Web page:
Another thing we mentioned previously that’s driving a surprising amount of growth for Target is Drive Up. According to the transcript of a Target investor call held in November, nearly $700 million of Target’s growth came from their Drive Up service alone, which increased 500% year-over-year from 2019. That’s faster than any of their other same-day services (sales fulfilled through Target’s delivery service Shipt grew 300%). That growth, wildly, didn’t slow down in-store pick up—in-store pickup also increased more than 50%.
“We’ve seen continued strong sales trends in the new year, and as we turn to our 2021 plans, our team is focused on continuing to build on the guest engagement and significant market share we gained throughout 2020,” Brian Cornell, Target CEO, said.
Long story short, Target’s omnichannel strategy has played a critical role in boosting the brand’s growth by meeting consumers where they are and providing continued convenience.
What’s new with Target Plus?
Target is a massive 2020 success story, but updates have been fairly quiet on the Target Plus front.
Last April, we reported that Target planned on testing curated shipments of fresh food and adult beverages through their pickup and drive up services, similar to what Walmart and Amazon are already doing. In February 2021, Shipt announced a partnership with GNC to offer same-day delivery service for GNC health and wellness products, expanding the company’s grocery delivery options further.
“We’re in the midst of an exciting evolution to a multi-vertical, multi-retailer delivery service and are thrilled to have GNC as part of the Shipt family,” said Rina Hurst, Chief Business Officer at Shipt, in a February press release.
Much of Target’s focus has been on their same-day shipping services.
Target Plus recap
Target’s invite-only marketplace was launched back in February of 2019, and the platform has been slowly growing its number of third-party merchants and products. Starting with 30 sellers in February 2019, Target+ has grown to 272 sellers, according to Marketplace Pulse.
Target is differentiating itself from Amazon and Walmart with a more exclusive selling model on Target Plus. Unlike Amazon, not just anybody can sell on Target Plus, and not every product can be sold there, either—quality goods and vendors are hand-curated by the brand to ensure an excellent customer experience.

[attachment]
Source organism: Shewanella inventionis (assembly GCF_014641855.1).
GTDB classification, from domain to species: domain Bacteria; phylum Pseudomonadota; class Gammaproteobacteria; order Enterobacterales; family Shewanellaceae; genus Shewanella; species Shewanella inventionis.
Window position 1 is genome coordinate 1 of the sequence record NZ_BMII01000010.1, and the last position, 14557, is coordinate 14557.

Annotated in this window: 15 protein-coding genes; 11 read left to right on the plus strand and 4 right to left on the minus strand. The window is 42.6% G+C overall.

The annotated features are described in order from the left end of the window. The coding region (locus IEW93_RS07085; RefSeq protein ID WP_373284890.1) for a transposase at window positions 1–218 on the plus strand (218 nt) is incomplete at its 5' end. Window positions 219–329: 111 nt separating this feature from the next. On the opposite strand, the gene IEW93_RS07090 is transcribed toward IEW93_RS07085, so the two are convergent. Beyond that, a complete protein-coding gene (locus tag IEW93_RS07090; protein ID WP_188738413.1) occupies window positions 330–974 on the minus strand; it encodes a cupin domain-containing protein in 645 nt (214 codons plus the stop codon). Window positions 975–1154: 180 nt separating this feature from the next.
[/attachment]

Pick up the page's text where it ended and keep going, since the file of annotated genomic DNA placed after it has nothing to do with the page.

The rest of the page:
Target has been onboarding a limited number of strategic partners per category, according to Feedonomics, and their requirements are pretty stringent: sellers must have a business and bank presence in the U.S., they have to price their products on Target Plus at parity with their other sales channels, and orders must be shipped out within 24 hours.
One interesting feature of Target Plus is that it does not allow multiple merchants to list the same UPC. While that cuts down multiple distributors on a product, it also means that brands that are on the site early can secure market share.
Kevin Lamb, Marketplace Manager at Pattern, said he expects Target’s 1P growth will “vastly outpace” the growth of 3P offerings on their site.
“This is partly because their 1P offering is such a good customer experience, with curbside pickup, same day delivery and BOPUS (buy online pick up in store). It’s also partly due to their current strategy with 3P sellers,” Lamb said. “They want fewer sellers and fewer brands, focusing on quality over quantity, so that their marketplace doesn’t become cluttered like Amazon, eBay, or to a lesser extent, Walmart.com.”
Pattern is about to launch our first few brands on Target Plus, and we can’t wait to share our findings. It’s an exciting next step for our brand partners, and with Target expanding its digital services and presence, who knows what the future of the platform may hold?
To learn more about Target Plus and how Pattern can help you with your omnichannel ecommerce strategy, contact our experts today.